The scandal of the lost generation

Why are so many young people unable to get a job or a place at university?

A friend of mine has been rejected by the university of her choice, despite last week having achieved three As at A-level. What's going on?

In my Sunday Mirror column today, I write about this and about how there are nearly one million unemployed young people in Britain aged between 16 and 24, at least 100,000 of whom are graduates. We are grappling with the consequences of a demographic spike: a mini-baby boom at the end of the 1980s means that there are many more young people in Britain aged 20 than there are those aged ten or 30.

Because of high unemployment, especially among the young, and because of Labour's misguided top-down prescriptions and stipulations on student numbers, university applications are rising. But there aren't enough places to meet the demand. The result is that we are creating a "lost generation" of young people who cannot get a job or a place at university.

In addition, of course, many graduates are burdened by debt in the form of student loans -- read my estimable colleague Laurie Penny on this. It's as if we have set up a committee with the sole purpose of creating an education system that deliberately discriminates against the least well-off.

Why even aspire to go to university when you know you will leave in debt and then struggle to find a job afterwards? It's all right if you have rich parents to support you through your student years and then on through the restlessness and uncertainty that can follow. But only the fortunate few can say that.

Our system of educational apartheid, in which the richest 10 per cent or so buy themselves out of the state sector, is already the most unfair in Europe. The abolition of the grammar schools merely contributed to the unfairness, as the admirable Conservative MP Graham Brady understands. If you've got money, you can buy a good education in Britain and all the advantages that follow. If you haven't, good luck.

The move to create the new A-level grade of A* will further privilege the rich and discriminate against state schools. As Peter Wilby writes in this week's issue of the New Statesman magazine: "The proportion of exam candidates from fee-paying schools awarded an A* is at least three times higher than the proportion from state schools."

It is scandalous that, in its 13 years of power, New Labour did not abolish the charitable status of public schools. These schools are businesses, many of them with extensive landowning interests, and they should be taxed as such.

Now, against the backdrop of the great recession and because of the coming spending cuts, universities are sure to contract. Signs saying "We're full up" are being pinned to campus gates all over the country.

Pity the lost generation.

Jason Cowley is editor of the New Statesman. He has been the editor of Granta, a senior editor at the Observer and a staff writer at the Times.

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Why relations between Theresa May and Philip Hammond became tense so quickly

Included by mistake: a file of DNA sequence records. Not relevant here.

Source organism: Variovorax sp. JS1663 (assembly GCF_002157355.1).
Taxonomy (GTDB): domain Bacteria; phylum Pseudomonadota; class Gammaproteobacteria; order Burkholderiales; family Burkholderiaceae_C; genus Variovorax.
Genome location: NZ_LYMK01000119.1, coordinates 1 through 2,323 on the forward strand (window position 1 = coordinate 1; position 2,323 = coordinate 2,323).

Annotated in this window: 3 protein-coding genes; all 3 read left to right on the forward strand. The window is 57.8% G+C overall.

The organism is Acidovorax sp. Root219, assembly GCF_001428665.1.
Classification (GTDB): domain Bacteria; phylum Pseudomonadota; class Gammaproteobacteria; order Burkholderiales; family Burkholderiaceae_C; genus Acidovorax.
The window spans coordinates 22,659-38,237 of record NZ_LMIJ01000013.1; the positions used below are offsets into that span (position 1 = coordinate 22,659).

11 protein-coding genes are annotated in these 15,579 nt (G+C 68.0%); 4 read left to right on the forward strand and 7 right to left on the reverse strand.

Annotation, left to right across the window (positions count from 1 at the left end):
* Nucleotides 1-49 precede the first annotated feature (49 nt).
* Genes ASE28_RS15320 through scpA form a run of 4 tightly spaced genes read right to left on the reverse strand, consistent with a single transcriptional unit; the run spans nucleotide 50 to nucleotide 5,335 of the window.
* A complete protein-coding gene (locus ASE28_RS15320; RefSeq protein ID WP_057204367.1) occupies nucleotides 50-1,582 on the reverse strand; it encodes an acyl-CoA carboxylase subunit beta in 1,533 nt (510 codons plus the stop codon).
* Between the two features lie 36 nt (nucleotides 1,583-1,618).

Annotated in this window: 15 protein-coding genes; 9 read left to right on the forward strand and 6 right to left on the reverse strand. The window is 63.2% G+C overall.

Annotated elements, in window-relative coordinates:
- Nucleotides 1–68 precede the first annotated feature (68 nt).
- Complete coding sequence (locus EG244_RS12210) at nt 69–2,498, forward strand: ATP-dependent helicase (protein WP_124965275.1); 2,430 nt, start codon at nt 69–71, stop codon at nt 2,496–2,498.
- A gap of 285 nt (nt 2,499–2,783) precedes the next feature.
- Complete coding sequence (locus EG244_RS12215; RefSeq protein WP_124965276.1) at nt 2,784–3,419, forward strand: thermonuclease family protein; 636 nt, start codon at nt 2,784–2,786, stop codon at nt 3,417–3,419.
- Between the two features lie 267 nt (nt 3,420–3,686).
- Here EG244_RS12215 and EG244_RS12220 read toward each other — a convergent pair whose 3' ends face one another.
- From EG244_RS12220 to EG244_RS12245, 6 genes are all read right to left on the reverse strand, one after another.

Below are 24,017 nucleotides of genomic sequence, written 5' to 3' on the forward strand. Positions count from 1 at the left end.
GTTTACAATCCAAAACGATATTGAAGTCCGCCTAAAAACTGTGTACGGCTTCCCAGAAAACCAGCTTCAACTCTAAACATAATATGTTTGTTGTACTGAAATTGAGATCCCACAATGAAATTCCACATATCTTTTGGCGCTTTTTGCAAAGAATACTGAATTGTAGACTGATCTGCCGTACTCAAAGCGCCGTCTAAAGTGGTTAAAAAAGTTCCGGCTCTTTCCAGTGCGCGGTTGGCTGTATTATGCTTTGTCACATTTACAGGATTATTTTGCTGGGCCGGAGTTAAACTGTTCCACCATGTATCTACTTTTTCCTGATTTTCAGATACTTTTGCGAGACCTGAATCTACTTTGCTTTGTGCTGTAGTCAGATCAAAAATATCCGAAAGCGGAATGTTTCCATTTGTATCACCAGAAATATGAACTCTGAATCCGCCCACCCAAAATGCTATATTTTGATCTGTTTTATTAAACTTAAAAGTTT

The political imperative of controlling immigration is clashing with the economic imperative of maintaining growth. 

There is no relationship in government more important than that between the prime minister and the chancellor. When Theresa May entered No.10, she chose Philip Hammond, a dependable technocrat and long-standing ally who she had known since Oxford University. 

But relations between the pair have proved far tenser than anticipated. On Wednesday, Hammond suggested that students could be excluded from the net migration target. "We are having conversations within government about the most appropriate way to record and address net migration," he told the Treasury select committee. The Chancellor, in common with many others, has long regarded the inclusion of students as an obstacle to growth. 

The following day Hammond was publicly rebuked by No.10. "Our position on who is included in the figures has not changed, and we are categorically not reviewing whether or not students are included," a spokesman said (as I reported in advance, May believes that the public would see this move as "a fix"). 

This is not the only clash in May's first 100 days. Hammond was aggrieved by the Prime Minister's criticisms of loose monetary policy (which forced No.10 to state that it "respects the independence of the Bank of England") and is resisting tougher controls on foreign takeovers. The Chancellor has also struck a more sceptical tone on the UK's economic prospects. "It is clear to me that the British people did not vote on June 23 to become poorer," he declared in his conference speech, a signal that national prosperity must come before control of immigration. 

May and Hammond's relationship was never going to match the remarkable bond between David Cameron and George Osborne. But should relations worsen it risks becoming closer to that beween Gordon Brown and Alistair Darling. Like Hammond, Darling entered the Treasury as a calm technocrat and an ally of the PM. But the extraordinary circumstances of the financial crisis transformed him into a far more assertive figure.

In times of turmoil, there is an inevitable clash between political and economic priorities. As prime minister, Brown resisted talk of cuts for fear of the electoral consequences. But as chancellor, Darling was more concerned with the bottom line (backing a rise in VAT). By analogy, May is focused on the political imperative of controlling immigration, while Hammond is focused on the economic imperative of maintaining growth. If their relationship is to endure far tougher times they will soon need to find a middle way. 

George Eaton is political editor of the New Statesman.